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Why you should be excited for the second half of the Rockets season

The Rockets return to the court tonight.

NBA: Miami Heat at Houston Rockets POOL PHOTOS-USA TODAY Sports

After eight days of no Rockets basketball, it definitely feels like a breath of fresh air and a newfound energy with the Rockets returning to the court tonight.

The Rockets have a great opportunity here to put the first half of the season behind them and move forward, especially when the last month is one you’d like to forget.

The Rockets won just two games in February and lost many more than they won. But after not watching them for a week, it almost feels like it doesn’t really matter anymore.

For the first time in a long time, the Rockets are playing with zero expectations. They’ve always had this pressure to perform well or to perform like a playoff team, but those are turned off now as they’re 6.5 games back of the play-in series.

I’m not saying the Rockets don’t have a shot at postseason basketball this season, but ask any NBA or Rockets fan on the street and they’re not expecting the Rockets to be there in late May and early June.

The second half of the season technically begins today, but for the Rockets, it will begin in two weeks once the dust settles after the NBA Trade Deadline. At that moment, the Rockets can ride with a core and stick with it.

If there’s one thing the Rockets have lacked this season, and for the last few seasons, it’s consistency.

Russell Westbrook was traded in December. John Wall came in and is still learning on the fly.

James Harden was traded in January. Victor Oladipo came in and is still learning on the fly.

Christian Wood left the lineup in February. Boogie Cousins left the team. There’s been zero consistency with this team.

Once the Rockets make their inevitable transactions, the roster and lineup will shake up once again. But after that, the Rockets might be able to settle down and gain something positive from this season. They can finally pick a core and ride it out for the rest of the season to build momentum for the offseason and beyond.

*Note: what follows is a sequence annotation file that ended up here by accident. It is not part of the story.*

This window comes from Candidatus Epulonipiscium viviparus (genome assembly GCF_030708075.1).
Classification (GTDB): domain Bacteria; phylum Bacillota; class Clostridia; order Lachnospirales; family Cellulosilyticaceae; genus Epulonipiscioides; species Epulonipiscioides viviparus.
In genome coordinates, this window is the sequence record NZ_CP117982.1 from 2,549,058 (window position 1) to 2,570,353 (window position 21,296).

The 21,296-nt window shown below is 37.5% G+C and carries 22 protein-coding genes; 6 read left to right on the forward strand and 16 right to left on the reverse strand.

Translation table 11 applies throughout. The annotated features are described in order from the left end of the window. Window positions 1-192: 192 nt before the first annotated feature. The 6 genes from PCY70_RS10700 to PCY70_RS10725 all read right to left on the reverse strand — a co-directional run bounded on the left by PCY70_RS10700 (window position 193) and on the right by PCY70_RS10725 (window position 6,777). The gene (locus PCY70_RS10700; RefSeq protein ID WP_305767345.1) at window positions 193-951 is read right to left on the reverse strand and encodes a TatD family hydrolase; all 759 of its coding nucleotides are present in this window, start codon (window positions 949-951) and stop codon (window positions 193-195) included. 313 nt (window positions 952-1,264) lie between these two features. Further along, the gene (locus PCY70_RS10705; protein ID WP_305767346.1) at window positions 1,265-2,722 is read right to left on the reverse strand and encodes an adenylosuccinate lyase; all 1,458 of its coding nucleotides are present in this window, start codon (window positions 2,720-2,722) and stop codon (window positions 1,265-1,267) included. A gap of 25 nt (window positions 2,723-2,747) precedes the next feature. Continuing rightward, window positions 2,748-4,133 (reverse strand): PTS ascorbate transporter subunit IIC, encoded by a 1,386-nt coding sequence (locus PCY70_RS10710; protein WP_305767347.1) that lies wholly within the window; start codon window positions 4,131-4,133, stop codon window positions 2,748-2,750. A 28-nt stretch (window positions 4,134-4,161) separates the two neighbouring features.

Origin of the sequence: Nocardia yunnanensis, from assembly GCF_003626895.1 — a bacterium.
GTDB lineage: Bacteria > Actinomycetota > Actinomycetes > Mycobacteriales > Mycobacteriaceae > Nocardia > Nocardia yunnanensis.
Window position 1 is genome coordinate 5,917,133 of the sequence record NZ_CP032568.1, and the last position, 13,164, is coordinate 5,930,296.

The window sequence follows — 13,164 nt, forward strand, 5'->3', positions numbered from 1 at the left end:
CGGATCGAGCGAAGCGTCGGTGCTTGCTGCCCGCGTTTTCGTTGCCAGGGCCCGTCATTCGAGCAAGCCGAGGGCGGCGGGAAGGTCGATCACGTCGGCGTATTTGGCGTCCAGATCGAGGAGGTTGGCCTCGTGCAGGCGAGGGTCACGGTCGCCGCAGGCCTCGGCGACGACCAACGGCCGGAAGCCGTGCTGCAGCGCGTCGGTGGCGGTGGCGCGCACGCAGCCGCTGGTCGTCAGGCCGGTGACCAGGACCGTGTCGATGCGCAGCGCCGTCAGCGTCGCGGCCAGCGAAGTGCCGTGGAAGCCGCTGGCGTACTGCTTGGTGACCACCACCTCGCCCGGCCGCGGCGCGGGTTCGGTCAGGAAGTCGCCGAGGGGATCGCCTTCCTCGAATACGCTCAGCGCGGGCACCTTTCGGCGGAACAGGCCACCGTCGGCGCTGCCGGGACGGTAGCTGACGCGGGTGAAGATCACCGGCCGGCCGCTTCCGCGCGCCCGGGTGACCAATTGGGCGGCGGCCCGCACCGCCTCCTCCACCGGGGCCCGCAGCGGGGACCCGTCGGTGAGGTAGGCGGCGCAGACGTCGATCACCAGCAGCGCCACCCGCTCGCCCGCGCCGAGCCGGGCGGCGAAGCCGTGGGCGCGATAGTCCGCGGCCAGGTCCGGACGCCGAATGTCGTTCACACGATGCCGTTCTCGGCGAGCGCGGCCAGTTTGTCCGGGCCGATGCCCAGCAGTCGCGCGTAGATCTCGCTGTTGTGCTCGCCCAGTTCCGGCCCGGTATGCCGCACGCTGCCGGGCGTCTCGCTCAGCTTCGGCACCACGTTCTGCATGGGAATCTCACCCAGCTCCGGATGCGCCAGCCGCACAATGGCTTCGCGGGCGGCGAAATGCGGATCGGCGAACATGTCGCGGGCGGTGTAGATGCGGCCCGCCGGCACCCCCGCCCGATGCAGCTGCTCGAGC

Now comes the ever-telling question, should the Rockets tank?

In order to answer this question, we have to define tanking.

My definition of tanking is losing games on purpose in order to improve draft position. In the Rockets situation, a bottom four league record will give them roughly a 52% chance to beat the protections on the pick they traded to Oklahoma City in 2019 and allow them to keep a pick that will land somewhere 1-4. Those are odds slightly better than a coin flip.

Would you let a significant moment in the franchise be determined by a coin flip? If the Rockets get lucky and retain that pick, nobody will be happier than I. But what if it doesn’t work?

The Rockets could continue for the rest of the season, lose their remaining 38 games, create the longest losing streak in NBA history and still not get a pick for it. How brutal would that look for the franchise?

The Rockets will (hopefully) win a game (eventually), but what I’m looking for is a competitive team that shows signs of development. Record doesn’t matter to me.

We need to see strides from Jae’Sean Tate, Kevin Porter Jr., and Christian Wood (yes, even Wood, who still hasn’t shown his best basketball yet). Even young guys like KJ Martin, Justin Patton and recent signee Anthony Lamb. Play these guys a decent amount to improve their development. If that results in losses, cool. If that results in wins, great. Any player or fan or any person associated with the Rockets that doesn’t want to see the team win basketball games is counterproductive towards this rebuild. You play to win the game.

For the first time in a long time, this team’s measurement isn’t wins and losses. The measurement is the discovery of a niche and identity. The growth isn’t assigned with a numeric value. It has a bit of a youth rec league basketball feel to it. It isn’t about winning the championship, it’s about getting a little bit better every day.

Yeah, it might suck to see this team lose again and again. It won’t be fun to watch other teams in the playoffs this year. But if the potential of this doesn’t excite you even in the slightest bit, you probably aren’t a true Rockets fan.